conjugate fiber

conjugate fiber

[′kän·jə·gət ′fī·bər]
(textiles)
References in periodicals archive ?
Like the sea-island type fiber, the orange split type conjugate fiber is prepared by melting and removing the first ingredient during post-process.
Conjugate fiber spinning is one of the most useful methods for functional fiber production.
Patented is an extensible conjugate fiber having a total heat of melting of less than about 80 Joules per gram.
Patented is a polyester pre-oriented conjugate fiber of either a side-by-side or an eccentric sheath/core configuration in which two kinds of polyester components are adhered to each other to form a single filament.
This is applied to a conjugate fiber of polyolefins having a core component of polypropylene and a sheath component of a bipolymer or terpolymer of olefins principally containing polypropylene.
A large portion of this is imported conjugate fiber and a lesser portion imported bicomponent binder fibers.
The Fleissner spunlace technology is used for bonding spunbonds and staple fiber webs from splittable conjugate fibers, and also fabrics or knit goods with one layer of nanoweb produced by electrospinning, which results in unique product qualities.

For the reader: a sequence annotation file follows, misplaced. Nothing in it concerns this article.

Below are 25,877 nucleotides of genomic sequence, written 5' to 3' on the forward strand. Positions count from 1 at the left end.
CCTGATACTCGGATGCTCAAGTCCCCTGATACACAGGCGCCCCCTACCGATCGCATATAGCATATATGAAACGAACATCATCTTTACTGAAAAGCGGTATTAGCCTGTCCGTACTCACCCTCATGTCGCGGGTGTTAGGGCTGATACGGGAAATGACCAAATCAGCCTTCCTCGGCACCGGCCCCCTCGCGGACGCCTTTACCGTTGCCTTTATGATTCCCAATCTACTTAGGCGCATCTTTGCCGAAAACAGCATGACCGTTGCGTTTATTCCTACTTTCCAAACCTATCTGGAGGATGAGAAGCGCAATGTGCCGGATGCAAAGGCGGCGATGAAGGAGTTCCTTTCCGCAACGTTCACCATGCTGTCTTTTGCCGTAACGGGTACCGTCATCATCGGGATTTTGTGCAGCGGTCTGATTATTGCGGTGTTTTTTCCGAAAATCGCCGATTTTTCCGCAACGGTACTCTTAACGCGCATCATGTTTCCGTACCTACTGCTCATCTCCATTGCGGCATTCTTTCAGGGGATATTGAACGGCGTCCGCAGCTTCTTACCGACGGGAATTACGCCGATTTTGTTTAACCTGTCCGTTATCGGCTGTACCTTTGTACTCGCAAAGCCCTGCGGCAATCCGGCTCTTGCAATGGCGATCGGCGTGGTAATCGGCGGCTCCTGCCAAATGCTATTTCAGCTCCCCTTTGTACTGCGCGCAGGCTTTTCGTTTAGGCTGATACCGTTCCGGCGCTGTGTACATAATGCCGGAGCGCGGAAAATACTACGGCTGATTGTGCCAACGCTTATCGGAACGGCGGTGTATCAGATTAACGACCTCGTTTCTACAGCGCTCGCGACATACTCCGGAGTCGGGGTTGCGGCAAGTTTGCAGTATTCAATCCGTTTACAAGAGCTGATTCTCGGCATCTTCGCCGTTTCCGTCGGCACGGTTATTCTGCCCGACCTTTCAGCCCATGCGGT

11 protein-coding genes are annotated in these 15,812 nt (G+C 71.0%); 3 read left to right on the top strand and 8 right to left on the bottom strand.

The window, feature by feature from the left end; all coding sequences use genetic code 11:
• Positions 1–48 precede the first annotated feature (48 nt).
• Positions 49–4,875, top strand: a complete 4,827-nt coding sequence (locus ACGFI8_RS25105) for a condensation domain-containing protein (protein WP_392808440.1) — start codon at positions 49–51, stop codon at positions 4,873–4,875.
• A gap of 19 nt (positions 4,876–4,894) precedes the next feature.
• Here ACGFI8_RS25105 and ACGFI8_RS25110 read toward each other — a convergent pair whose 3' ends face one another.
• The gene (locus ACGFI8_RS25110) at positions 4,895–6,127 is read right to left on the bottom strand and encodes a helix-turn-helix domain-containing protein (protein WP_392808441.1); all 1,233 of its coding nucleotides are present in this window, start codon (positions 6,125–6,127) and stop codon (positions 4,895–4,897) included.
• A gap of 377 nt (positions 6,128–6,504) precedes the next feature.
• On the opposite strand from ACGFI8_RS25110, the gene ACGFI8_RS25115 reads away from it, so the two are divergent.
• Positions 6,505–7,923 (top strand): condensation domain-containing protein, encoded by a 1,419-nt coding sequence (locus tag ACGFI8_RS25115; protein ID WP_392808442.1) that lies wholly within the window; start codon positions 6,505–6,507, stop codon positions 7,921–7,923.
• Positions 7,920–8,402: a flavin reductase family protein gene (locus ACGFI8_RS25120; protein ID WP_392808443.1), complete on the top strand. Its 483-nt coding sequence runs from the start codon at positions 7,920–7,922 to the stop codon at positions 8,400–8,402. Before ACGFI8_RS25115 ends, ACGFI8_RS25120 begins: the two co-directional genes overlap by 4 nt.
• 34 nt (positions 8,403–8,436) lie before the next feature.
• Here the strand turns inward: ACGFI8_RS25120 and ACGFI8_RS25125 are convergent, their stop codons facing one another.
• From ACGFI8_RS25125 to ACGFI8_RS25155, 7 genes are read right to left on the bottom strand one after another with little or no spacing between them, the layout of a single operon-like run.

Coextrusion processes can be used to produce a number of commercial materials including conjugate fibers, multilayer sheet and films, foam composites, etc.
The sheet comprises a thermally bonded nonwoven fabric containing 70% by weight or more of core-sheath-type thermally bonding conjugate fibers, which are thermally fused together-at their intersections.
The sheet comprises thermally bonded nonwoven fabric containing 70% by weight or more of core-sheath type thermally bonding conjugate fibers, which are thermally fused together at their intersections, wherein the core comprises a polyester and the sheath comprises a copolymer mainly comprising propylene or a copolymer mainly comprising ethylene.
The company also produces bicomponent microfibers, polyester hollow conjugate fibers and spares for nonwoven padding.
The hot melt adhesive fibers in both the first and second layers are conjugate fibers of two components that have different melting points and a conjugate ratio of 30/70 to 70/30.